Blues and its Controversial Origins

Those who are interested in learning more about blues and its origins, will be able to find valuable information on this dedicated page, which was designed specifically for offering insight into the history of blues.

Having its birth date set well in the late 19th century, blues has its origins deep within the African musical traditions, folk music and spirituality, offering an impressive variety of types within a single musical genre.

Some of the elements which were adopted by blues span from spiritual incantations, field hollers, chants and even work songs, all having an impressive importance in the development and public implementation of blues. Furthermore, one of the first official public appearances of blue is documented to be around the period when the slavery was at its end in America and almost at the same time when the juke joints started appearing. These two landmarks are quite important details in the development of blues, as they had a great influence on the birth of the genre and the performances of its artists.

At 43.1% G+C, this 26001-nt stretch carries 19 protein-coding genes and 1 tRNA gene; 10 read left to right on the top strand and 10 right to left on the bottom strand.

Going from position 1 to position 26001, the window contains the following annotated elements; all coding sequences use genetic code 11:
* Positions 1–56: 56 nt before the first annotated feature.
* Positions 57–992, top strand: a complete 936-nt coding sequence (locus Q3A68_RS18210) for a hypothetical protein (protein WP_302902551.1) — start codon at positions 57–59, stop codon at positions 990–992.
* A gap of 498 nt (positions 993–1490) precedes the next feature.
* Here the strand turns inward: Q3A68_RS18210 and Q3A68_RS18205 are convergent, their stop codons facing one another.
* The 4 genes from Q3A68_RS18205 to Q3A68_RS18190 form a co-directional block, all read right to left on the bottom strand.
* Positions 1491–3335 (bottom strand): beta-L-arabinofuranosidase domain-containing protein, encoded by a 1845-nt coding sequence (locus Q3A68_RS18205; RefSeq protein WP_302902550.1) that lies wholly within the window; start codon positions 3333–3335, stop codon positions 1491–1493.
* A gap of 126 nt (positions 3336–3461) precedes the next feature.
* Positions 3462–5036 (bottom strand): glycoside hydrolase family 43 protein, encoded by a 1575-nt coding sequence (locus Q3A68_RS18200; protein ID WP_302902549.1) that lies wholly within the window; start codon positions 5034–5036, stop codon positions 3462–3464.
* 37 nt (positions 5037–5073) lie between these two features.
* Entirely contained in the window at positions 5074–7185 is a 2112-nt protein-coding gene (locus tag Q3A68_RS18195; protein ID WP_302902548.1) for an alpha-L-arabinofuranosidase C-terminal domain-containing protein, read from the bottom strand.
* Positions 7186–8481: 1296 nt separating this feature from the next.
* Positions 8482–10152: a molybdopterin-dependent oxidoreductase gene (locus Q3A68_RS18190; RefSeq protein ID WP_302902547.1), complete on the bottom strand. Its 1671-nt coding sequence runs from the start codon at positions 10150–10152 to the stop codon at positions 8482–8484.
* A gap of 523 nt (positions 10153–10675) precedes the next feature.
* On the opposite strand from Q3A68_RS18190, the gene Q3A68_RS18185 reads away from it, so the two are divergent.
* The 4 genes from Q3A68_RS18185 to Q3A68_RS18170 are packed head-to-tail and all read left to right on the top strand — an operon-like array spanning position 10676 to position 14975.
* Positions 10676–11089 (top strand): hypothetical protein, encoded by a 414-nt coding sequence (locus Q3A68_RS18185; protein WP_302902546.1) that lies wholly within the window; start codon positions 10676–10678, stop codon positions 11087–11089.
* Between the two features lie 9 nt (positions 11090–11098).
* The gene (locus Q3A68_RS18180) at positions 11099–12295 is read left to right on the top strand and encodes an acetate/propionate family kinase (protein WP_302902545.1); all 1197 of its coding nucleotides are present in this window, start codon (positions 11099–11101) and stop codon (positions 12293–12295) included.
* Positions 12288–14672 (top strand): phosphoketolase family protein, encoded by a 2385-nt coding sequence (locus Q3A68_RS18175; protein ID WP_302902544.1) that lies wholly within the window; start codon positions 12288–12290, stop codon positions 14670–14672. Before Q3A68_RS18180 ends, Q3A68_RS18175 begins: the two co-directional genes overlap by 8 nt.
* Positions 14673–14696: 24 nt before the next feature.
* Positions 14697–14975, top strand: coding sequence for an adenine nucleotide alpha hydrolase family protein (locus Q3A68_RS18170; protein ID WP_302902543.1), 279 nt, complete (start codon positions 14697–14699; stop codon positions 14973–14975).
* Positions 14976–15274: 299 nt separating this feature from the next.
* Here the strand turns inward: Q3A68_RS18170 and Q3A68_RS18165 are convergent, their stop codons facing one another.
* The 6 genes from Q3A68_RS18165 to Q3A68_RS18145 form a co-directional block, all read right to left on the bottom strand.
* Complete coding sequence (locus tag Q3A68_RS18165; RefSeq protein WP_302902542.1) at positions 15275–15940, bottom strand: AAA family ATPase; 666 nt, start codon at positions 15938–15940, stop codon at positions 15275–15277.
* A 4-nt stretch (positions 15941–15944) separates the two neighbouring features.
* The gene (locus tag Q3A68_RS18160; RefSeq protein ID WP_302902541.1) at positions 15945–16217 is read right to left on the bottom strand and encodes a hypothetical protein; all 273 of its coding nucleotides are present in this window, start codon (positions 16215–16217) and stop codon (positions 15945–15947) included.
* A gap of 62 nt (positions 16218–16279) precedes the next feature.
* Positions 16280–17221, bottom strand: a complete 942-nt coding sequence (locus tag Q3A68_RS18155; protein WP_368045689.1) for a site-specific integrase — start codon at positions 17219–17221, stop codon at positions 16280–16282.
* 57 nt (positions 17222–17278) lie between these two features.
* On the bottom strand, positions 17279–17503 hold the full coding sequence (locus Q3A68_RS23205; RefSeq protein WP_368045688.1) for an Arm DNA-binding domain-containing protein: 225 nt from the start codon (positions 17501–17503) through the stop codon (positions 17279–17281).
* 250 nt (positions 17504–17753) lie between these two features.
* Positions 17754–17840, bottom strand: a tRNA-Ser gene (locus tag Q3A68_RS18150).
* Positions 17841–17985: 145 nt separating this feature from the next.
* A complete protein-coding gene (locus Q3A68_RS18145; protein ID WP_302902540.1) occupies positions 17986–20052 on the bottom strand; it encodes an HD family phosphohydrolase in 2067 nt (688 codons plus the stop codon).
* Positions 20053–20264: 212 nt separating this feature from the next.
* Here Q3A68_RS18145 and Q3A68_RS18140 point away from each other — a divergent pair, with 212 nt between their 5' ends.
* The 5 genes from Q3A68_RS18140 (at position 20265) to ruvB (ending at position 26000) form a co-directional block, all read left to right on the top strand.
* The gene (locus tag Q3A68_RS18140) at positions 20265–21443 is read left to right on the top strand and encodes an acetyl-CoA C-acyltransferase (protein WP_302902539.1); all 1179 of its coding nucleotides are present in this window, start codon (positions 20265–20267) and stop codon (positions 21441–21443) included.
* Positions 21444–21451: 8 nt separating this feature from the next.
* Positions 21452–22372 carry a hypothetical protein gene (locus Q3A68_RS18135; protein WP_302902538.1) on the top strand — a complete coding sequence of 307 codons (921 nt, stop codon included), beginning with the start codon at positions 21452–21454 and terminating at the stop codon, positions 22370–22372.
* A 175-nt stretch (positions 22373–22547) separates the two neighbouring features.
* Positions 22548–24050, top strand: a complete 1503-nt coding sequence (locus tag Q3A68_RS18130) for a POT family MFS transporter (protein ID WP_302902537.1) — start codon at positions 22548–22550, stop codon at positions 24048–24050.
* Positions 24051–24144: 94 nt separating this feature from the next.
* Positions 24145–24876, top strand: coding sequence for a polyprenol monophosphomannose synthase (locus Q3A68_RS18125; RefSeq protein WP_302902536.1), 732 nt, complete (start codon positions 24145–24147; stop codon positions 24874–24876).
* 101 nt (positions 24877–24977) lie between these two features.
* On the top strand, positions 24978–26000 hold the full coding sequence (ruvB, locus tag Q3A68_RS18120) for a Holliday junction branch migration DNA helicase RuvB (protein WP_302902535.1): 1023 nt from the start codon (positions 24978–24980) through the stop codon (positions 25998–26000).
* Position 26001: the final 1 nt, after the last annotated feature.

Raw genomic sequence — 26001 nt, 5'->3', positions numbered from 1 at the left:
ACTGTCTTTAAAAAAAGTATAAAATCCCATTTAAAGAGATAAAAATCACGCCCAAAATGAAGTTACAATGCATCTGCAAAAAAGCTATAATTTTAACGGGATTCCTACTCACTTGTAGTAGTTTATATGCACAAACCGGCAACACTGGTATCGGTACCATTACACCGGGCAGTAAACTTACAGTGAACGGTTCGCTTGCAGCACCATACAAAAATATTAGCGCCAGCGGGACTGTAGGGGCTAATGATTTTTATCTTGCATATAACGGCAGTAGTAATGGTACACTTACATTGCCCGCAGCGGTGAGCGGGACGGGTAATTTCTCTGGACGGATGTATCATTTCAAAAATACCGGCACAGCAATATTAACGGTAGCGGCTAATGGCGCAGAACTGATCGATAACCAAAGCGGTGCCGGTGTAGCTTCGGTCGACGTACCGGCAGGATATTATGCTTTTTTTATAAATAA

The origins of blues are also in close connection with the religious music performed by the Afro-American community, also known as the spirituals. Numerous elements of blues, like the call-and-response format or the extensive use of blue notes, are associated with the musical style present in Africa.

One of the first official appearances of blues music sheets was in the year of 1908, when Antonio Maggio released the “I Got the Blues” song, being followed by artists such as Hart Wand, W.C. Handy’s or Perry Bradford.

By far one of the most important characteristic of blues is the fact that it revolves around a cyclical format, where repeated chords progressions are mirroring the call and response structure, which is often found in the African and Afro-American musical styles.

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